Visual Treats presents ' ART OUTSIDE WALLS ' / Day 1 -- JENNY HOLZER



Frequently no one leaves entirely satisfied.  Perhaps this the result of simply not knowing.  If your family is similar to mine, after Thanksgiving gluttony and cleanup, the debate invariably starts:  do we pursue high culture (and art) at the museum, or should we simply indulge our more base desires, and head for the mall and streets to indulge in window-gazing, bargain-shopping, and people watching.  Another set of cuff-links or wool slacks nabbed at holiday markdowns is always fun, yet never entirely satisfying when I scan the weekend papers and internally chastise myself for having ignored the wide selection of wonderful art-exhibitions at The National Gallery of Art, The Sackler Gallery, and The Hirshhorn Museum.  Sometimes in the contest of wills between various factions of the family, where young adults need to expend energy (and reassert their independence, why?), and the more culturally inclined seek to expose the uninitiated to the finer things of life, one group or the other feels put-on by any decision made.  If anyone had been smart, or level-headed, in these tireless debates and endless discussions about high vs low, we could have sought the on-site installations of artists who prefer to exhibit outside the walls of galleries or art-spaces.  Chancing upon Jenny Holzer, Barbara Kruger, or Felix Gonzalez-Torres, while buoyed by waves of urban dwellers and the cries of side-walk vendors hawking knock-off Chanel bags, allows one to experience a certain realization that life is never entirely one or the other.  Even here in the heart of humankind's urban sprawl and moral decay, images of hope, truth, and beauty persist.

Please enjoy this week's peep-show showcasing ' ART OUTSIDE WALLS.' 



Jenny Holzer, an American artist, Is famous for her short statement, formerly called 'truisms'. Some are common myths while others are just phrases on random subjects in the form of slogans.  The sayings include:  'MONEY CREATES TASTE,' 'FREEDOM IS A LUXURY NOT A NECESSITY,' and ' A LOT OF PROFESSIONALS ARE CRACKPOTS.'  her medium, whether formulated as a T-shirt, as a plaque, or as a LED sign, always is writing, and the public dimension is integral to the delivery of her work.  Starting in the late 1970's with the posters that Jenny Holzer pasted on buildings in New York City, and up to her recent xenon projections on landscape and architecture, her practice has rivaled ignorance and violence with humor, kindness, and moral courage.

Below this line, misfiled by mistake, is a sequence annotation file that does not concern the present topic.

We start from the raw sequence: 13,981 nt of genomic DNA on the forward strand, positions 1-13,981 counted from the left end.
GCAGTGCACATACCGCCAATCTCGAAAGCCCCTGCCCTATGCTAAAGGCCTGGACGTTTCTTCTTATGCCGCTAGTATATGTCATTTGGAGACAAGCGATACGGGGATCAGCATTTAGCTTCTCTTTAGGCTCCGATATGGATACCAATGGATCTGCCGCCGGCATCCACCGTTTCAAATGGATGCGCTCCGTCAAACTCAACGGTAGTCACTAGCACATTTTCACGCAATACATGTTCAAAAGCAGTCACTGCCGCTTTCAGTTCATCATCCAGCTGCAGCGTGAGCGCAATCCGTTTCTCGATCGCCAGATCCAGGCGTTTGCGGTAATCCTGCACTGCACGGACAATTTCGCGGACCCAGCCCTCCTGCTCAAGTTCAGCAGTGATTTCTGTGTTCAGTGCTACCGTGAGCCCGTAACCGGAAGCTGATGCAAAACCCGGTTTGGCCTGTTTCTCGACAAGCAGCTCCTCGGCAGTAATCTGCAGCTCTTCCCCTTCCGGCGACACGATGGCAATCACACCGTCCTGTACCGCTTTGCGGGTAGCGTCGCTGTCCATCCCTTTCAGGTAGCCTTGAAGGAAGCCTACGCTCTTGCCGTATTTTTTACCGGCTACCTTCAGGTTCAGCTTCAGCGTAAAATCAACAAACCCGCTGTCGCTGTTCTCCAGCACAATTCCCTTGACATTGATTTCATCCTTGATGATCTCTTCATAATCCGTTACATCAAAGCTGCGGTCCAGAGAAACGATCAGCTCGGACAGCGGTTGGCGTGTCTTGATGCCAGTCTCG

Often Holzer's work presents both explicit content and minimalist aesthetics that make profound statements about the world of advertising and consumer society today.  By presenting an assemblage of phrases that mimic advertising slogans through vehicles commonly used in advertising, such as electric billboards, coffee-mugs, and commercials on cable and network television, Holzer questions what our eyes can see and what we can't see in media, [and] whether consumers today have any real control over the information that is provided to them.
                                                                                                                                                                                             (designboom news)


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